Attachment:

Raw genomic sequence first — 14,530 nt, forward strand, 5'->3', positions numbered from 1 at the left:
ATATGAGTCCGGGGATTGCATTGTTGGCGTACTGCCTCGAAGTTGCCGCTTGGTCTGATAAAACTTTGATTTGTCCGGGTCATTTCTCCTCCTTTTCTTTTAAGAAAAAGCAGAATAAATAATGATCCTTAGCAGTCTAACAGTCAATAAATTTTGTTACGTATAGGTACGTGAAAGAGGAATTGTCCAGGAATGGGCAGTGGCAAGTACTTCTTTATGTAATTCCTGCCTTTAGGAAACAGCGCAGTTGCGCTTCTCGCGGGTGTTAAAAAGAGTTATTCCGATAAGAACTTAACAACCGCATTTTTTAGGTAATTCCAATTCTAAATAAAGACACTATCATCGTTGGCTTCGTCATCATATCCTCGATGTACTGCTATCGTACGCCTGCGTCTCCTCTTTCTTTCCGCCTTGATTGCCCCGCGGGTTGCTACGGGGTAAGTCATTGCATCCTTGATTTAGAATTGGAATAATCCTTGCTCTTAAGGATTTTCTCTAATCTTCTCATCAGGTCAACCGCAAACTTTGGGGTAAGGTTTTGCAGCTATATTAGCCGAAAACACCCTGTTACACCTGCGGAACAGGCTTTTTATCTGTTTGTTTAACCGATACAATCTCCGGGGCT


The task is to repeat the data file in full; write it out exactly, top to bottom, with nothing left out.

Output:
Raw genomic sequence first — 14,530 nt, forward strand, 5'->3', positions numbered from 1 at the left:
ATATGAGTCCGGGGATTGCATTGTTGGCGTACTGCCTCGAAGTTGCCGCTTGGTCTGATAAAACTTTGATTTGTCCGGGTCATTTCTCCTCCTTTTCTTTTAAGAAAAAGCAGAATAAATAATGATCCTTAGCAGTCTAACAGTCAATAAATTTTGTTACGTATAGGTACGTGAAAGAGGAATTGTCCAGGAATGGGCAGTGGCAAGTACTTCTTTATGTAATTCCTGCCTTTAGGAAACAGCGCAGTTGCGCTTCTCGCGGGTGTTAAAAAGAGTTATTCCGATAAGAACTTAACAACCGCATTTTTTAGGTAATTCCAATTCTAAATAAAGACACTATCATCGTTGGCTTCGTCATCATATCCTCGATGTACTGCTATCGTACGCCTGCGTCTCCTCTTTCTTTCCGCCTTGATTGCCCCGCGGGTTGCTACGGGGTAAGTCATTGCATCCTTGATTTAGAATTGGAATAATCCTTGCTCTTAAGGATTTTCTCTAATCTTCTCATCAGGTCAACCGCAAACTTTGGGGTAAGGTTTTGCAGCTATATTAGCCGAAAACACCCTGTTACACCTGCGGAACAGGCTTTTTATCTGTTTGTTTAACCGATACAATCTCCGGGGCT